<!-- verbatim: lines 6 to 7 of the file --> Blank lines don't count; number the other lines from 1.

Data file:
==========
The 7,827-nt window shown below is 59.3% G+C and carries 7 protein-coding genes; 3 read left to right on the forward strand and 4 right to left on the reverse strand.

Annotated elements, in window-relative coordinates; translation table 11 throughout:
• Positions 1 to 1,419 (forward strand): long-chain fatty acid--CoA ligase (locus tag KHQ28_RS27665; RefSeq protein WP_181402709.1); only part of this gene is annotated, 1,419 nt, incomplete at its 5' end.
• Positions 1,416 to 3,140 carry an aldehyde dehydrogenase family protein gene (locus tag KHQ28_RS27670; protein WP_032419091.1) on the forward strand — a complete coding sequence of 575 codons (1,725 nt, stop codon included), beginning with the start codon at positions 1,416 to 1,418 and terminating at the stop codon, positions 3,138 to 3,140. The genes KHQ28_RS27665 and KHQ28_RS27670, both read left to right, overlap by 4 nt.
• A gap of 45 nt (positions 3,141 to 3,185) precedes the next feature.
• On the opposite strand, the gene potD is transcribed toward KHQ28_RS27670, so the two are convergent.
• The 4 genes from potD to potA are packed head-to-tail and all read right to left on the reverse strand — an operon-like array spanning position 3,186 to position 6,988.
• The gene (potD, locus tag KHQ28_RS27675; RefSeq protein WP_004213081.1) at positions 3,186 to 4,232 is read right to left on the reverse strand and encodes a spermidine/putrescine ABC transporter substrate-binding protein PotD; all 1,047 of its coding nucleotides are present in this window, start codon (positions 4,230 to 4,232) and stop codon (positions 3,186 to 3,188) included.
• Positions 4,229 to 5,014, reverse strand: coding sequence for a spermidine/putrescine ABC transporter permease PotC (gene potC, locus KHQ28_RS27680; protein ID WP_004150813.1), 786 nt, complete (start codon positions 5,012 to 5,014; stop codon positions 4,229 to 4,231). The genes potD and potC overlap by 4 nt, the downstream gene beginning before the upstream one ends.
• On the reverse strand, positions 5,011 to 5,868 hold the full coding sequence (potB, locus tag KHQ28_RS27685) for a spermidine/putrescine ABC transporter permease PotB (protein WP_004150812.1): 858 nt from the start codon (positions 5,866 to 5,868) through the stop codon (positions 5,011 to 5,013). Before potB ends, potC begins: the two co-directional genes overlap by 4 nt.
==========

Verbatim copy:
• On the opposite strand, the gene potD is transcribed toward KHQ28_RS27670, so the two are convergent.
• The 4 genes from potD to potA are packed head-to-tail and all read right to left on the reverse strand — an operon-like array spanning position 3,186 to position 6,988.